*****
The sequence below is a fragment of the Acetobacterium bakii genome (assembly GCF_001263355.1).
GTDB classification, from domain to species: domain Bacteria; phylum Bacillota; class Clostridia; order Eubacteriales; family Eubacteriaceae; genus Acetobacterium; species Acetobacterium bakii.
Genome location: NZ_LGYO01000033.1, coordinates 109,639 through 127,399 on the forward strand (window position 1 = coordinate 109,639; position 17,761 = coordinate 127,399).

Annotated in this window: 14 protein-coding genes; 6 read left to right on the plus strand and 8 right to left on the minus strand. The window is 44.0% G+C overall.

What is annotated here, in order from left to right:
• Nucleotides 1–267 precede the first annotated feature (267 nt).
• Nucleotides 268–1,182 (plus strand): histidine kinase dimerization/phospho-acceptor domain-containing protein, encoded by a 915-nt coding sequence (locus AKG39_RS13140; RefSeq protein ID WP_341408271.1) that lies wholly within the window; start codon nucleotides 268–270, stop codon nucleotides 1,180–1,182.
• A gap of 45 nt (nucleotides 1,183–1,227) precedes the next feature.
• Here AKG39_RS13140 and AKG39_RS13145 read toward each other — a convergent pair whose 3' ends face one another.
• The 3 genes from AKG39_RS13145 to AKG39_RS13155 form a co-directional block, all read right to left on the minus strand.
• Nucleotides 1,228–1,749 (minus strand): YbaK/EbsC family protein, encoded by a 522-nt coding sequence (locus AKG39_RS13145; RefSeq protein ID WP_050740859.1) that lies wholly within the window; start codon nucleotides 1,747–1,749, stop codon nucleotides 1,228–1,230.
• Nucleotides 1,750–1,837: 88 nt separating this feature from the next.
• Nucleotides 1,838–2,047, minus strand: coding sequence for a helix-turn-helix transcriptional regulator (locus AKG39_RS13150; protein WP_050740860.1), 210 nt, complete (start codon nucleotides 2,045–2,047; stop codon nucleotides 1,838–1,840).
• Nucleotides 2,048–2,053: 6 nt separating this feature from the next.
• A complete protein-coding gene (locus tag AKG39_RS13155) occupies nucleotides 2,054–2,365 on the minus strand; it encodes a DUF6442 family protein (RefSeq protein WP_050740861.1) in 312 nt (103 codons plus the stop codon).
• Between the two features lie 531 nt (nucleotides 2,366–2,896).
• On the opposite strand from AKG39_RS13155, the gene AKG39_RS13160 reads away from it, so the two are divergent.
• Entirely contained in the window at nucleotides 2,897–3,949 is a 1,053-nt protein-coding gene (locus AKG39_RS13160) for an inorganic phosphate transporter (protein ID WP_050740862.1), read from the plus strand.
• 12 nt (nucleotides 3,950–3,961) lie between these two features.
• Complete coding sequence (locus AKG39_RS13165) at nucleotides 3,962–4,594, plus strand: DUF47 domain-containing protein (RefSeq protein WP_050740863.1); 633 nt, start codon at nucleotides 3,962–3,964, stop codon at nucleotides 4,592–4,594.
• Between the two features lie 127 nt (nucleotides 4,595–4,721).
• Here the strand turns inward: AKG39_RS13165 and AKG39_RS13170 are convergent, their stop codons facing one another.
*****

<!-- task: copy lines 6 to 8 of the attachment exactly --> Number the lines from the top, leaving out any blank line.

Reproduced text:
• Nucleotides 1–267 precede the first annotated feature (267 nt).
• Nucleotides 268–1,182 (plus strand): histidine kinase dimerization/phospho-acceptor domain-containing protein, encoded by a 915-nt coding sequence (locus AKG39_RS13140; RefSeq protein ID WP_341408271.1) that lies wholly within the window; start codon nucleotides 268–270, stop codon nucleotides 1,180–1,182.
• A gap of 45 nt (nucleotides 1,183–1,227) precedes the next feature.